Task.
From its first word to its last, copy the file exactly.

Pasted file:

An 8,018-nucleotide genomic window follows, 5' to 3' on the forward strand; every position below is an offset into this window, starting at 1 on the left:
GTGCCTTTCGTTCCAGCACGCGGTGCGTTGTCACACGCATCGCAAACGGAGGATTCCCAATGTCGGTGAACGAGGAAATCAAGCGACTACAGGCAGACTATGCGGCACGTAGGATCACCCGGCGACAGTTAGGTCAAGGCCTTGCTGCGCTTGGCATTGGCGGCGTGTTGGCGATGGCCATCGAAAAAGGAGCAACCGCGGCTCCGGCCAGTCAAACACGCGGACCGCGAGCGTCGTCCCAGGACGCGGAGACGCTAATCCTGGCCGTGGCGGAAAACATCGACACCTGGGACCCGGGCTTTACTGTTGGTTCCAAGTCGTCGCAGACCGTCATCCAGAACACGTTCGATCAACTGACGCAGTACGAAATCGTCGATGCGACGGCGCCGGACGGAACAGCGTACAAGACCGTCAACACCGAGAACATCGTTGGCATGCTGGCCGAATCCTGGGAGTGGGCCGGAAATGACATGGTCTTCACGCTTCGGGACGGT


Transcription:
An 8,018-nucleotide genomic window follows, 5' to 3' on the forward strand; every position below is an offset into this window, starting at 1 on the left:
GTGCCTTTCGTTCCAGCACGCGGTGCGTTGTCACACGCATCGCAAACGGAGGATTCCCAATGTCGGTGAACGAGGAAATCAAGCGACTACAGGCAGACTATGCGGCACGTAGGATCACCCGGCGACAGTTAGGTCAAGGCCTTGCTGCGCTTGGCATTGGCGGCGTGTTGGCGATGGCCATCGAAAAAGGAGCAACCGCGGCTCCGGCCAGTCAAACACGCGGACCGCGAGCGTCGTCCCAGGACGCGGAGACGCTAATCCTGGCCGTGGCGGAAAACATCGACACCTGGGACCCGGGCTTTACTGTTGGTTCCAAGTCGTCGCAGACCGTCATCCAGAACACGTTCGATCAACTGACGCAGTACGAAATCGTCGATGCGACGGCGCCGGACGGAACAGCGTACAAGACCGTCAACACCGAGAACATCGTTGGCATGCTGGCCGAATCCTGGGAGTGGGCCGGAAATGACATGGTCTTCACGCTTCGGGACGGT